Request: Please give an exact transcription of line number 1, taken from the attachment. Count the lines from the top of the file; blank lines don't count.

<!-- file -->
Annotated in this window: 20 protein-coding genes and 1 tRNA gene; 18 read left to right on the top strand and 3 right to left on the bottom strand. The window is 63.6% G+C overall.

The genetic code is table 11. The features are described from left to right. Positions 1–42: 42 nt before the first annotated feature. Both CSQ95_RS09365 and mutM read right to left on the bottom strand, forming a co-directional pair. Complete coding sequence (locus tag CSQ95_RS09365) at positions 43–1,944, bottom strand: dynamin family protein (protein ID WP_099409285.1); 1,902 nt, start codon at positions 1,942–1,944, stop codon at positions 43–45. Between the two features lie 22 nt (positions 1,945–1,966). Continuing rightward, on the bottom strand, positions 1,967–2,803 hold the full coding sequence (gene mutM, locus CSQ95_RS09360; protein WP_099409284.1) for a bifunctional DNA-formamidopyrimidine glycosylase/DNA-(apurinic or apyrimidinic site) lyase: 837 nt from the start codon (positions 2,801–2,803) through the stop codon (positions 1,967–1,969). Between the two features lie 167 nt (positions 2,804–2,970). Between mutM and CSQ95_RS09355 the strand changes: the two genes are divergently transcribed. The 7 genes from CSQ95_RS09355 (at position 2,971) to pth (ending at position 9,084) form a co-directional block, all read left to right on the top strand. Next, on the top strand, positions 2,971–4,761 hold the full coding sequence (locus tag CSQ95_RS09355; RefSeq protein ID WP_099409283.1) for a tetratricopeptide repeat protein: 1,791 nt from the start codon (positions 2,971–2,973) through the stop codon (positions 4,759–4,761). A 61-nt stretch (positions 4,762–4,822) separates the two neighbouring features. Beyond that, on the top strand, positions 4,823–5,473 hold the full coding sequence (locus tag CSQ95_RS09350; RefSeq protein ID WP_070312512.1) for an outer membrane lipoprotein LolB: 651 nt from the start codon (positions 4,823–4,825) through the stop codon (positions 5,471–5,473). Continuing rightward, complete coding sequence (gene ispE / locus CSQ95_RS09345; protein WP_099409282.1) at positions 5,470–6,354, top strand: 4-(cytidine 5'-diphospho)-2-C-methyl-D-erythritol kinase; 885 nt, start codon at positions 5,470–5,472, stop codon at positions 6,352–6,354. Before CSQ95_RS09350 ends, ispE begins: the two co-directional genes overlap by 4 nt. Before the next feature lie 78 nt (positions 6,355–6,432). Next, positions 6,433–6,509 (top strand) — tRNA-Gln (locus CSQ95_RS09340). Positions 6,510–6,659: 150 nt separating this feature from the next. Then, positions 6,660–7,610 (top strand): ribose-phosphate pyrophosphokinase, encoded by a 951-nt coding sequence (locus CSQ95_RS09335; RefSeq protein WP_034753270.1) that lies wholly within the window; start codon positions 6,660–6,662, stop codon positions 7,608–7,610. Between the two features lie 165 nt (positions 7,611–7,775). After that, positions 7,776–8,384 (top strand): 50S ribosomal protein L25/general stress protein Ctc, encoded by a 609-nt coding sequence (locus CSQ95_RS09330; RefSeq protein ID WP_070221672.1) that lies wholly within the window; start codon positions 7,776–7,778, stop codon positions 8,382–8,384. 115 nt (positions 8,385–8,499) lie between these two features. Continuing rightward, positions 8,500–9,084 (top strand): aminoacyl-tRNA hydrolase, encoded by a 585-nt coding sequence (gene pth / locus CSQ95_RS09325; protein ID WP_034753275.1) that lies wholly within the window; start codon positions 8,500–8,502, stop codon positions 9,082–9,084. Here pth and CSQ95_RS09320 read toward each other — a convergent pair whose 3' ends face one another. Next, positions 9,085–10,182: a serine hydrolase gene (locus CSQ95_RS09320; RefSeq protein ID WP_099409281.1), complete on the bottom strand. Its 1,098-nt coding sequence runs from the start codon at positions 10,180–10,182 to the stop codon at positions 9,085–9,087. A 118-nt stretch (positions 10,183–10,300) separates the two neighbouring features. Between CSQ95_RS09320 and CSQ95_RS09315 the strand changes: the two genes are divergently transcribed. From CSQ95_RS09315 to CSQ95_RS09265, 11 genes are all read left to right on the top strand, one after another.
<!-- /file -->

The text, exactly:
Annotated in this window: 20 protein-coding genes and 1 tRNA gene; 18 read left to right on the top strand and 3 right to left on the bottom strand. The window is 63.6% G+C overall.